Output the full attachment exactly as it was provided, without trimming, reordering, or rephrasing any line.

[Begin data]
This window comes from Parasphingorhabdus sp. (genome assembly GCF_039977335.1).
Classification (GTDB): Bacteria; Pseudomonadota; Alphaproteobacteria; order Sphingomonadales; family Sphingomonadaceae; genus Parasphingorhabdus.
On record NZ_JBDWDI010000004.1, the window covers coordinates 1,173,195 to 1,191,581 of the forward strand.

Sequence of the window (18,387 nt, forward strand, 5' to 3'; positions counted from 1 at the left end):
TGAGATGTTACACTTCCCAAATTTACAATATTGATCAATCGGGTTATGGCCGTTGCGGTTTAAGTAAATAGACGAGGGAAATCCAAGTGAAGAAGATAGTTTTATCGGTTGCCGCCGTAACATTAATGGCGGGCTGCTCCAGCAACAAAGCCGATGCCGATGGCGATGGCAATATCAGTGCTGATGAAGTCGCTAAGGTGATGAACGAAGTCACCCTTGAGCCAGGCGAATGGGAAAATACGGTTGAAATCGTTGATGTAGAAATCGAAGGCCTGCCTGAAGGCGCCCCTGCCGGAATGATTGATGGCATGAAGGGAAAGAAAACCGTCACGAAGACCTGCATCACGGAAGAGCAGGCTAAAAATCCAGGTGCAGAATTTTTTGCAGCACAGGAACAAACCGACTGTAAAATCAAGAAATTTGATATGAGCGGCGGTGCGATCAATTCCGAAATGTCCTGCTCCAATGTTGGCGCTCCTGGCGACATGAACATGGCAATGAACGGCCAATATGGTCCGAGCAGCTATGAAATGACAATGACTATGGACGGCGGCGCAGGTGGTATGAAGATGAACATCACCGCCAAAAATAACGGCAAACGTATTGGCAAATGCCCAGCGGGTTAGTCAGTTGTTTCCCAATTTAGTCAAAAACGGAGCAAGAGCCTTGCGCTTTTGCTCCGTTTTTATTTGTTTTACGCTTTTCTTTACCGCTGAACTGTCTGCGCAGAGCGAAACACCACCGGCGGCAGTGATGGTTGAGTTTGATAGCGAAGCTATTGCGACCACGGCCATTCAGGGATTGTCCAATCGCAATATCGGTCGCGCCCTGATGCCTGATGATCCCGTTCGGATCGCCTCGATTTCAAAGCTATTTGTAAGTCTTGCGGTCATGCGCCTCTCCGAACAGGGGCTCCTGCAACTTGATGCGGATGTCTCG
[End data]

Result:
This window comes from Parasphingorhabdus sp. (genome assembly GCF_039977335.1).
Classification (GTDB): Bacteria; Pseudomonadota; Alphaproteobacteria; order Sphingomonadales; family Sphingomonadaceae; genus Parasphingorhabdus.
On record NZ_JBDWDI010000004.1, the window covers coordinates 1,173,195 to 1,191,581 of the forward strand.

Sequence of the window (18,387 nt, forward strand, 5' to 3'; positions counted from 1 at the left end):
TGAGATGTTACACTTCCCAAATTTACAATATTGATCAATCGGGTTATGGCCGTTGCGGTTTAAGTAAATAGACGAGGGAAATCCAAGTGAAGAAGATAGTTTTATCGGTTGCCGCCGTAACATTAATGGCGGGCTGCTCCAGCAACAAAGCCGATGCCGATGGCGATGGCAATATCAGTGCTGATGAAGTCGCTAAGGTGATGAACGAAGTCACCCTTGAGCCAGGCGAATGGGAAAATACGGTTGAAATCGTTGATGTAGAAATCGAAGGCCTGCCTGAAGGCGCCCCTGCCGGAATGATTGATGGCATGAAGGGAAAGAAAACCGTCACGAAGACCTGCATCACGGAAGAGCAGGCTAAAAATCCAGGTGCAGAATTTTTTGCAGCACAGGAACAAACCGACTGTAAAATCAAGAAATTTGATATGAGCGGCGGTGCGATCAATTCCGAAATGTCCTGCTCCAATGTTGGCGCTCCTGGCGACATGAACATGGCAATGAACGGCCAATATGGTCCGAGCAGCTATGAAATGACAATGACTATGGACGGCGGCGCAGGTGGTATGAAGATGAACATCACCGCCAAAAATAACGGCAAACGTATTGGCAAATGCCCAGCGGGTTAGTCAGTTGTTTCCCAATTTAGTCAAAAACGGAGCAAGAGCCTTGCGCTTTTGCTCCGTTTTTATTTGTTTTACGCTTTTCTTTACCGCTGAACTGTCTGCGCAGAGCGAAACACCACCGGCGGCAGTGATGGTTGAGTTTGATAGCGAAGCTATTGCGACCACGGCCATTCAGGGATTGTCCAATCGCAATATCGGTCGCGCCCTGATGCCTGATGATCCCGTTCGGATCGCCTCGATTTCAAAGCTATTTGTAAGTCTTGCGGTCATGCGCCTCTCCGAACAGGGGCTCCTGCAACTTGATGCGGATGTCTCG